We used to say two things about Harper: 1. His favorite part of a walk was getting home, and 2. The only things that ever need fear him were flies and bowls of dog food. Both of those things certainly were true, but with his passing yesterday, I’m overwhelmed by a flood of other cherished memories that speak to his quality as a friend, companion and beloved family member.
Harper never ceased to entertain us, with his antics or laziness. He was like a divining rod for water. On hikes, or even neighborhood romps, he’d disappear mysteriously into the bush only to return moments later sopping wet and happy as a lark. That by itself isn’t so impressive (though we never tired of marveling at his superhero power to find water in a desert or tennis balls anywhere — we believed, in fact, that he could manifest them from thin air if the need arose). What was impressive, was that once he found water, he’d chug such a volume of water as to make a hippo blush. He truly could drink a fish under the table.
Glugging full of water, he’d carry on in that loping gait of big dogs. Fast forward 12 hours, morning time, rain falling, and Harper resolute that, “No, in fact, I will not be going outside to do ‘my business’ in this weather. Thank you very much.” Once the weather would clear, he’d lumber outside and prove that he was part camel in a past life by peeing for no less than 5 minutes. Then he’d look up, and I swear, say, “Ahhhhhhh. See, I told you I could hold it.”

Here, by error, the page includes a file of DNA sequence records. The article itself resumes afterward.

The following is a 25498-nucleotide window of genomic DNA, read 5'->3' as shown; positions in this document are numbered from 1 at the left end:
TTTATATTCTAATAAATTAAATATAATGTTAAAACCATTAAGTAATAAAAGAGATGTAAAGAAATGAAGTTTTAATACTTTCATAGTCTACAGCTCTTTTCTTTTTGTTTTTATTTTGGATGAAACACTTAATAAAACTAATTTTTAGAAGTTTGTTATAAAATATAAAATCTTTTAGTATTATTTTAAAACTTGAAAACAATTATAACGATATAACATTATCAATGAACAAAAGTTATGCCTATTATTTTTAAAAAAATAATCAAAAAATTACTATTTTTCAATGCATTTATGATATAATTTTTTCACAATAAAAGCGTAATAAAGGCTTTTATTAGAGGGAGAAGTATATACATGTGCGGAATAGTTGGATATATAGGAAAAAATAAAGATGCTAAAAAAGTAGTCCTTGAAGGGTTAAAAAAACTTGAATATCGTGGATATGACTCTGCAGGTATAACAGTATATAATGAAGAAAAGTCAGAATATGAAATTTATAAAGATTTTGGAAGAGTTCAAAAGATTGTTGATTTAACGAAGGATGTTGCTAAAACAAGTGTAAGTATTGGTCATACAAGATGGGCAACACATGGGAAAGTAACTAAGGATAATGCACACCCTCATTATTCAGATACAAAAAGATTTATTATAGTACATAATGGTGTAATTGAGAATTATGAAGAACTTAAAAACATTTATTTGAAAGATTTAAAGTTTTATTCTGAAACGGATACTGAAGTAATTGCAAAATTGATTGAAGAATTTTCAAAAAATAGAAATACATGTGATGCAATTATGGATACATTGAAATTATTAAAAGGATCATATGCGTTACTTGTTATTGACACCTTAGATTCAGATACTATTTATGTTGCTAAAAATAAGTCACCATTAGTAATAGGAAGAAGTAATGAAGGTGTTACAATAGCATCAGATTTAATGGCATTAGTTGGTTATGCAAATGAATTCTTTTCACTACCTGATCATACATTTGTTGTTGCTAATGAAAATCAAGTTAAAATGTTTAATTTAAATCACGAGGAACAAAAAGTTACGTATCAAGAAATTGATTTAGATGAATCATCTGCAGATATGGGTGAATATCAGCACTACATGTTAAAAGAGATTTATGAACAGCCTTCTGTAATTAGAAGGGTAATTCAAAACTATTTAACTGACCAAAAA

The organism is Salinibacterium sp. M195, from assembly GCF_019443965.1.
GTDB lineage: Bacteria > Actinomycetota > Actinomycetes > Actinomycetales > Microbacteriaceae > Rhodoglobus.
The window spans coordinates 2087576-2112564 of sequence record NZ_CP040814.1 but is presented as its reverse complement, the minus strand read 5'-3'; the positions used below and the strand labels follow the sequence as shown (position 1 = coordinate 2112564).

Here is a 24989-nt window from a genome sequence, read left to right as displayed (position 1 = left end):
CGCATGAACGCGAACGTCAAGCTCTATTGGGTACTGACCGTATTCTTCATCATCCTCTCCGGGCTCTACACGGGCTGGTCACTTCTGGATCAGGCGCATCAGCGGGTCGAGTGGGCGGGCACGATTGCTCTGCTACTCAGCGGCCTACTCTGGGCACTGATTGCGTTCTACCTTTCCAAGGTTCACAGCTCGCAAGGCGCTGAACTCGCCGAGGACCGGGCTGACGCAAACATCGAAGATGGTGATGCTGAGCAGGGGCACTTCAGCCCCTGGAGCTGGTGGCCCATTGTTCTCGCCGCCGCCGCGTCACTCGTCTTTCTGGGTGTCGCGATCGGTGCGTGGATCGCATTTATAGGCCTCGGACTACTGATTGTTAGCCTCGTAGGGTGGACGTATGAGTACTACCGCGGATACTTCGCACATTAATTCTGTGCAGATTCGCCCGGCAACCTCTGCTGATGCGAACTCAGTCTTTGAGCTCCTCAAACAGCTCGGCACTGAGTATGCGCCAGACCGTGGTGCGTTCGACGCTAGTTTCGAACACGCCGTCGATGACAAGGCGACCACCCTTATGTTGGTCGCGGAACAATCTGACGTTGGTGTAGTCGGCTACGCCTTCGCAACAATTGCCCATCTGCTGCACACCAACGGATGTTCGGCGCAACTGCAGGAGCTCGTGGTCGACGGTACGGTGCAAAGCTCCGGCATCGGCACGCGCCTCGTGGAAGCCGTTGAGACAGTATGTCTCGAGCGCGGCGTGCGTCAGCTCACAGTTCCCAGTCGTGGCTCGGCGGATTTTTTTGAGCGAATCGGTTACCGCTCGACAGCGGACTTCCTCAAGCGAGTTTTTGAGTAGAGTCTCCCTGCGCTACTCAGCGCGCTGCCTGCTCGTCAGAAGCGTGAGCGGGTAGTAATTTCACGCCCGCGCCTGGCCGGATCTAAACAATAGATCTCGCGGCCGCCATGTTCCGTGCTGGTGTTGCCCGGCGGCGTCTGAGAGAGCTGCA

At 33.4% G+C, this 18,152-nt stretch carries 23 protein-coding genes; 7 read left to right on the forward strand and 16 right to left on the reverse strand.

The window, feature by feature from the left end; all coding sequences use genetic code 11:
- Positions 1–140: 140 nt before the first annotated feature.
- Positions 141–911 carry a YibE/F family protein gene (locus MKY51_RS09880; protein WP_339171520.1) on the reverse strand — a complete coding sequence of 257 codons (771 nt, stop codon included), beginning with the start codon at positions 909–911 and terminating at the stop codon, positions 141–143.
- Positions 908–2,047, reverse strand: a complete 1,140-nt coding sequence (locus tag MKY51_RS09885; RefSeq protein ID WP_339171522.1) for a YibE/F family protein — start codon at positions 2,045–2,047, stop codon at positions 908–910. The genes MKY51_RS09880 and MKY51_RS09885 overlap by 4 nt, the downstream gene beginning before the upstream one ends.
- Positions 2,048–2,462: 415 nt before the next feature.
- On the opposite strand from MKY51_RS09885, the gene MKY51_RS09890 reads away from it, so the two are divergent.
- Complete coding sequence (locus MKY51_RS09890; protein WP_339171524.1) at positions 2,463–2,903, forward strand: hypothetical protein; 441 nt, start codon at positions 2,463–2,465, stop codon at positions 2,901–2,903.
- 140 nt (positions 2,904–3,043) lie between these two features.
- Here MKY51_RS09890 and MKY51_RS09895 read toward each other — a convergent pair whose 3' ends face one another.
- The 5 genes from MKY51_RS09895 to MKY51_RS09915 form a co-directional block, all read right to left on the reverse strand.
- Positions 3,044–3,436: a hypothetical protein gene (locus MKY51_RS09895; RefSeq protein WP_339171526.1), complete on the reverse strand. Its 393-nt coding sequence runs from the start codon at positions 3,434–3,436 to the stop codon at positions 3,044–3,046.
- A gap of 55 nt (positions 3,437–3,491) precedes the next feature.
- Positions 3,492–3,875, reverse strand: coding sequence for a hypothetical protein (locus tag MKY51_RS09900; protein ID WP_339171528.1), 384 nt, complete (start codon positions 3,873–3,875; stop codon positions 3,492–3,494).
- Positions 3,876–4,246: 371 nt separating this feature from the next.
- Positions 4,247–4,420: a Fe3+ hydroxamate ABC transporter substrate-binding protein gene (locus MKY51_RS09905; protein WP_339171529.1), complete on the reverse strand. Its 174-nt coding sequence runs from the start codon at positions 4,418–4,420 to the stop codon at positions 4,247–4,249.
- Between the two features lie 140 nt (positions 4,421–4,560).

He also possessed a remarkable tolerance for the antics of other dogs. Weighing in at nearly 100 lbs, plenty of dogs were eager to prove themselves against him. The dog logic seems to go something like this: “By default the largest dog is the alpha, unless I prove otherwise.” Harper could not have cared less. “Alpha-Shmalpha” seemed to be his M.O. We’ve caught no small number of dogs humping his back end and him with the most bored look on his face, or when he did get annoyed with it, a look of “Are you finished yet? I got tennis balls to harass.”
The only thing he wouldn’t tolerate of other dogs — taking from him. Be it stick, ball, or rawhide, he had Linus’s OCD when it came to “lovies,” and sharing was not a part of that obsession. Among humans, though, he was an passivist with no attachments. One could reach into a bowl of food and safely rummage around among the kibbles without worry of provoking him. Not that anyone would ever want to. He inhaled his food with such a voracity that he created micro meteorological events in the vacuum surrounding his bowl. One was liable to get sucked into a vortex. Plus, most people wanted as little exposure to his breath as possible.
Around children he was a dream — a furry jungle gym with a heart of gold and a gentle disposition. Unless of course we were going inside or outside. These two transitions so excited him that he would merrily plow through a child like a linebacker, perhaps not realizing that he outweighed toddlers 4:1. Yet, he clearly loved our two girls, and not just because they were prone to dropping food on the floor or feeding him copious treats. And that’s part of the beauty of dogs, their sense of loyalty to clan. Harper’s clan was everyone. (Except the mailman. My theory: Harper had a problem with the fact that this guy came to our porch everyday without ever actually coming inside to pet him. As a result, everyday, through rain, sleet, or snow, he expressed his beef with our mail carrier.)